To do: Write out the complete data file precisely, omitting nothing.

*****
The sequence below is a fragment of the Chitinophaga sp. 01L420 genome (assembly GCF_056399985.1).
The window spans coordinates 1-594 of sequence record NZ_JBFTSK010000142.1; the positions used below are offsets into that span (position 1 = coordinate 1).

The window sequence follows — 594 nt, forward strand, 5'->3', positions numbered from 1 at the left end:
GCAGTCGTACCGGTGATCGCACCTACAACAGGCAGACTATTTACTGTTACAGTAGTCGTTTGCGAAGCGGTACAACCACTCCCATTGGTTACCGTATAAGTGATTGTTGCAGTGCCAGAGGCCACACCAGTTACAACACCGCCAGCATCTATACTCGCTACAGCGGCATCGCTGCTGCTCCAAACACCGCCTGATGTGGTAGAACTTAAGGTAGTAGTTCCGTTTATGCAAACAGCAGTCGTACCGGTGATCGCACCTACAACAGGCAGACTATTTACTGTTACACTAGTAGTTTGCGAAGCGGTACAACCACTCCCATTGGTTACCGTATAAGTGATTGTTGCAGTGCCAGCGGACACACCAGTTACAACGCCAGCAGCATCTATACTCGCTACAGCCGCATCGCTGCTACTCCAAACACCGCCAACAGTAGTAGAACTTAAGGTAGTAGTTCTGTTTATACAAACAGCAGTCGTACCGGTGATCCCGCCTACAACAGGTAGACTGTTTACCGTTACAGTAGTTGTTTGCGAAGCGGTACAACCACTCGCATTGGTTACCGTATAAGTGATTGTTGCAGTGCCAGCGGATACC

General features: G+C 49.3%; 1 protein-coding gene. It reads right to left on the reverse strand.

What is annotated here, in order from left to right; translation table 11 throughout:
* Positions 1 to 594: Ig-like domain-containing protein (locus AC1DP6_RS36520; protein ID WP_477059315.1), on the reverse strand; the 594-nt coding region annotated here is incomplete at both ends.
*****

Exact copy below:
The sequence below is a fragment of the Chitinophaga sp. 01L420 genome (assembly GCF_056399985.1).
The window spans coordinates 1-594 of sequence record NZ_JBFTSK010000142.1; the positions used below are offsets into that span (position 1 = coordinate 1).

The window sequence follows — 594 nt, forward strand, 5'->3', positions numbered from 1 at the left end:
GCAGTCGTACCGGTGATCGCACCTACAACAGGCAGACTATTTACTGTTACAGTAGTCGTTTGCGAAGCGGTACAACCACTCCCATTGGTTACCGTATAAGTGATTGTTGCAGTGCCAGAGGCCACACCAGTTACAACACCGCCAGCATCTATACTCGCTACAGCGGCATCGCTGCTGCTCCAAACACCGCCTGATGTGGTAGAACTTAAGGTAGTAGTTCCGTTTATGCAAACAGCAGTCGTACCGGTGATCGCACCTACAACAGGCAGACTATTTACTGTTACACTAGTAGTTTGCGAAGCGGTACAACCACTCCCATTGGTTACCGTATAAGTGATTGTTGCAGTGCCAGCGGACACACCAGTTACAACGCCAGCAGCATCTATACTCGCTACAGCCGCATCGCTGCTACTCCAAACACCGCCAACAGTAGTAGAACTTAAGGTAGTAGTTCTGTTTATACAAACAGCAGTCGTACCGGTGATCCCGCCTACAACAGGTAGACTGTTTACCGTTACAGTAGTTGTTTGCGAAGCGGTACAACCACTCGCATTGGTTACCGTATAAGTGATTGTTGCAGTGCCAGCGGATACC

General features: G+C 49.3%; 1 protein-coding gene. It reads right to left on the reverse strand.

What is annotated here, in order from left to right; translation table 11 throughout:
* Positions 1 to 594: Ig-like domain-containing protein (locus AC1DP6_RS36520; protein ID WP_477059315.1), on the reverse strand; the 594-nt coding region annotated here is incomplete at both ends.